I have diabetes, will there be complications with a listeria infection?

Risk increased. Diabetics have increased risk from infections due to the systemic effects of diabetes. However, an increased risk does not mean that you personally will get complications, and many diabetics do very well with standard treatment. It's always a good idea to monitor your blood sugars more frequently when you are sick.

Related Questions

I have a donated organ, will there be complications with a listeria infection?

Listeria infection. Yes there can be complications. Call your doctor to report the infection and discuss complications. Read more...
Higher susceptibilit. Any immunocompromized individual including the one on immunosuppressives, e.g., antirejection meds, is at higher risk to develop listeriosis. Read more...

I am pregnant, will there be complications with a listeria infection?

Never hope so!!! But it is an infection that if you are going too get it, would be more common in a pregnant woman . Read more...
See below. If you are pregnant and are infected with listeria, you are at an increased risk of : miscarriage premature delivery infection to the newborn death to the newborn (about 22% of cases of perinatal listeriosis result in stillbirth or neonatal death). Get checked asap if you think you might have been exposed or infected. Read more...
Affects on newborn. Agree with other doctors with regard to affect on pregnancy. Must remember your baby too. Listeria infection is a serious and potentially life-threatening disease in newborns that may be treated if known about early enough. If you indeed are found to have Listeria, make sure you meet with pediatrician before baby is born and remind them again at birth that your baby was exposed during pregnancy. Read more...

I have cancer, will there be complications with a listeria infection?

Immunosuppression. If treatment of cancer has caused immunosuppression, you could be more susceptible to listeria infection and its complications. Read more...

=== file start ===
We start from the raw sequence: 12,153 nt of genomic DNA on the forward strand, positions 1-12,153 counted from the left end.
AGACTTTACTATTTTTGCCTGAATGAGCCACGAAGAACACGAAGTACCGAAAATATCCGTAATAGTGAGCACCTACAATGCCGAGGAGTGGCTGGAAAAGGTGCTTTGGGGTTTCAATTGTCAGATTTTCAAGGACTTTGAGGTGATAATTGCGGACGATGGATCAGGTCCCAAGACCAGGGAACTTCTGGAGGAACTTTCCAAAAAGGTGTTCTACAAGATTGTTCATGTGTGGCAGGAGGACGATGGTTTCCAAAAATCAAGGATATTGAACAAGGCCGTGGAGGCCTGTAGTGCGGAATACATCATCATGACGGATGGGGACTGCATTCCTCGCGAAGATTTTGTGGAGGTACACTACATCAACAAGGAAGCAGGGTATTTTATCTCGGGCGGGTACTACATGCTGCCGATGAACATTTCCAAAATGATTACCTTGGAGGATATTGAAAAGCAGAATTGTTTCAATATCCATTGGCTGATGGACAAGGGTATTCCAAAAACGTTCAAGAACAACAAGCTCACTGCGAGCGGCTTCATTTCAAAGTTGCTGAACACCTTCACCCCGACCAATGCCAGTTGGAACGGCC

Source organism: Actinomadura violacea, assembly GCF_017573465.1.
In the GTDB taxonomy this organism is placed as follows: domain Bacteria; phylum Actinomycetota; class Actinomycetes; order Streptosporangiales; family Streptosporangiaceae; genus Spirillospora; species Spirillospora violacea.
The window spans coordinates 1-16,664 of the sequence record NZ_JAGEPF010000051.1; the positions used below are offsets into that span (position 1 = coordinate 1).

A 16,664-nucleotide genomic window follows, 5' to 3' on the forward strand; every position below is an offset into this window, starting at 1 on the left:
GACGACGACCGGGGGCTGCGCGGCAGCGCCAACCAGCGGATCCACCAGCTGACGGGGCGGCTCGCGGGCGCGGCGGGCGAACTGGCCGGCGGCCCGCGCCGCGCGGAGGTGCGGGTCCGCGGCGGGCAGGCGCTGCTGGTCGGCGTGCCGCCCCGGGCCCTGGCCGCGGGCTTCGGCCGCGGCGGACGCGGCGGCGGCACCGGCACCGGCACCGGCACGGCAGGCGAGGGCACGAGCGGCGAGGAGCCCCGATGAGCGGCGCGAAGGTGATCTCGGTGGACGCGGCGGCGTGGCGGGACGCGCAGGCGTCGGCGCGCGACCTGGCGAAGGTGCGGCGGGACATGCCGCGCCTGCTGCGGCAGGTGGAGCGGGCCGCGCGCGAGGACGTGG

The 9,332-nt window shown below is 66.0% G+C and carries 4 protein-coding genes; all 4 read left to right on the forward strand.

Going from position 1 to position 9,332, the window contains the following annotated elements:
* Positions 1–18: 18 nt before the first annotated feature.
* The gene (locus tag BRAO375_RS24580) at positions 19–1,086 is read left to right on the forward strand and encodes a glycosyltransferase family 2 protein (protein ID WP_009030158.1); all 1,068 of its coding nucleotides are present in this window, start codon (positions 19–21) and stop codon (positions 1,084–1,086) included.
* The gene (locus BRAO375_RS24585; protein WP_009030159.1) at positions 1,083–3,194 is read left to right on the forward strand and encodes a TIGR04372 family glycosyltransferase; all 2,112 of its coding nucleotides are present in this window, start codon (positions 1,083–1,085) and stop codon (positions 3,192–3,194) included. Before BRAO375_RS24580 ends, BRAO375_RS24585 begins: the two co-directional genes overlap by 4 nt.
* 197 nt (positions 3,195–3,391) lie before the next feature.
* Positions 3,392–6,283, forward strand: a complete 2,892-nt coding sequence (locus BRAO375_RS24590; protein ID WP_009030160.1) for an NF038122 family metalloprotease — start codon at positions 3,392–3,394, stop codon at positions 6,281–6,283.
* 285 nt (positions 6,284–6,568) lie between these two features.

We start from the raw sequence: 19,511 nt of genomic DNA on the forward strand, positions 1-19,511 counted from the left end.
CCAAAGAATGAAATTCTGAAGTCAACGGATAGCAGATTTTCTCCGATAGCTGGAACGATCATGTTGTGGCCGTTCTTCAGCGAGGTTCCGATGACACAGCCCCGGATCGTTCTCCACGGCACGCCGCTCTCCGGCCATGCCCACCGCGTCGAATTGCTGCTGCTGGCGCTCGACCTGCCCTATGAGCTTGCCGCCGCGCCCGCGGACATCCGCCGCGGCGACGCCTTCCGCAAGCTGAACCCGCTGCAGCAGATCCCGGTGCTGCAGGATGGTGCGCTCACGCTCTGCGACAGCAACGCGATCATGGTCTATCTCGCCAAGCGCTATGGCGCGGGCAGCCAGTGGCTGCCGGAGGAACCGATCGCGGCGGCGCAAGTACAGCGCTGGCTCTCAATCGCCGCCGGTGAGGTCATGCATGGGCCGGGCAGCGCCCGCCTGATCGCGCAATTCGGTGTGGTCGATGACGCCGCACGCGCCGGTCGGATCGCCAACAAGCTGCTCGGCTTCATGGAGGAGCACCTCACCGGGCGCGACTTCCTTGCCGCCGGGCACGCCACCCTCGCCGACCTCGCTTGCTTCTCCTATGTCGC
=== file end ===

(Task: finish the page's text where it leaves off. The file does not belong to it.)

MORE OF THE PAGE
Unlikely. Listeria infections are unusual. If you have cancer and have very low blood counts (specifically, leukopenia) ask your doctor for a list of foods and situations you should avoid. Adhering to this list will decrease your risk of infections, including listeria. Read more...

Is there a cure for a listeria infection?

Yes. While most listeria infections clear spontaneously, patients who are considered high risk due to pregnancy, old age or other factors, can be treated with antibiotics. Typically Ampicillin is the treatment of choice for listeria. Read more...

Help! I am worried about listeria infection! And my fetus?

See below. Here are dietary recommendations for people at high risk of listeriosis including pregnant women. * avoid soft cheeses * avoid foods from delicatessen counters, e.g., prepared salads, meats. * avoid raw or unpasteurized milk * avoid refrigerated pates and other meat spreads * cook leftover foods or ready-to-eat foods until steaming hot before eating. Read more...

Are there effective medicinal therapies to prevent a listeria infection?

Hand hygiene. A panacea(if you will) against mostly all infectious diseases is practicing good infection control; good hand washing is the paramount among these practices. Read more...
Source control. Keep things clean. Cook meats and eggs thoroughly. Avoid hot dogs, deli meats, processed meats unless thoroughly cooked to 170 deg.Avoid unpasturized soft cheese. Do not leave proceesed food for prolonged periods at room temp. Listeria is a very real concern, with a high mortality rate. If you are pregnant, it can be devastating to your developing baby. See your doc if you suspect any infection. Read more...

I am pregnant, what foods should I avoid to prevent a listeria infection?

Uncooked/unpasteur. Unpasteurized cheeses, such as brie, feta, and bleu cheese, are not safe to eat during pregnancy because they could contain listeria. This bacteria can cause an infection in your baby. Other foods to avoid include raw or undercooked meat, shellfish, and eggs. Read more...
See below. Thoroughly cook raw food from all animal sources. Thoroughly wash raw vegetables before eating. Keep uncooked meats separate from other foods(avoid cross contamination). Do not consume unpasturized milk or cheese. Avoid soft cheses ie.Mexican style, brie, feta, blue cheeses. Avoid food from delicatessen counters or thoroughly reheat them. Read more...
Sushi, soft cheese. It used to be all soft cheeses, but it's really unpasteurized cheeses and homemade cheeses, which contain much more bacteria. Brie and camembert used to be off-limits, but they were ruled ok several years ago. Raw sushi too, though cooked sushi made around raw sushi may be something to beware of. There is some evidence that cold cuts are also to be avoided. Read more...
Listeria. Wash your hands after you handle hot dogs or raw meats. Avoid cross-contaminating fluid from raw meat packages with utensils or food prep surfaces. Ensure hot dogs or luncheon meats you eat have been reheated to the point that they are steaming hot. Avoid soft cheeses blue-veined cheeses; ; mexican-style cheeses. Avoid eating refrigerated pâtés ; meat spreads. Canned or shelf-stable pâtäs ; meat. Read more...